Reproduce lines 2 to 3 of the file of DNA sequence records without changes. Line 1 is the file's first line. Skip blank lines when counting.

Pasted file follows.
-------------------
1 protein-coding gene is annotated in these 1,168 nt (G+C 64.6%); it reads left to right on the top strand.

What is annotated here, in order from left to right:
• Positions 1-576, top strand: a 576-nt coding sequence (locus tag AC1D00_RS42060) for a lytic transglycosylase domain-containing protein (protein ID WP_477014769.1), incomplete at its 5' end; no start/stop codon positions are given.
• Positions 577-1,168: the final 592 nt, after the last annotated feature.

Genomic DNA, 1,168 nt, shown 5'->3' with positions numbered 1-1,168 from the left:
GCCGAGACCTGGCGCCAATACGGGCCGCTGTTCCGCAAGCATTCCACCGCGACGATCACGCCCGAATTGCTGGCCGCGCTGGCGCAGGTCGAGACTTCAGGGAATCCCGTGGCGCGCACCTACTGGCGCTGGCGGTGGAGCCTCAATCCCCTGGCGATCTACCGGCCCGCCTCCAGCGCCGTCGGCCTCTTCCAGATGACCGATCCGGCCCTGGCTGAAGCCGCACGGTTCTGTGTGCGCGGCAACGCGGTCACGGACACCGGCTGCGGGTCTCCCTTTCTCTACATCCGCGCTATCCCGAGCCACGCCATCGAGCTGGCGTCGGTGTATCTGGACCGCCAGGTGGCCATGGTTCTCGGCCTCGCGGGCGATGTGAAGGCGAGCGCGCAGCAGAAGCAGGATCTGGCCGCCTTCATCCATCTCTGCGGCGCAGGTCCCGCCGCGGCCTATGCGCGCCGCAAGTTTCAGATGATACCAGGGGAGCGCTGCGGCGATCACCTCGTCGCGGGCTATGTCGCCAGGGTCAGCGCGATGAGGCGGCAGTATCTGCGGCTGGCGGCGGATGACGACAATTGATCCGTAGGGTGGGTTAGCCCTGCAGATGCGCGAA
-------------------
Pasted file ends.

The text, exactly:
What is annotated here, in order from left to right:
• Positions 1-576, top strand: a 576-nt coding sequence (locus tag AC1D00_RS42060) for a lytic transglycosylase domain-containing protein (protein ID WP_477014769.1), incomplete at its 5' end; no start/stop codon positions are given.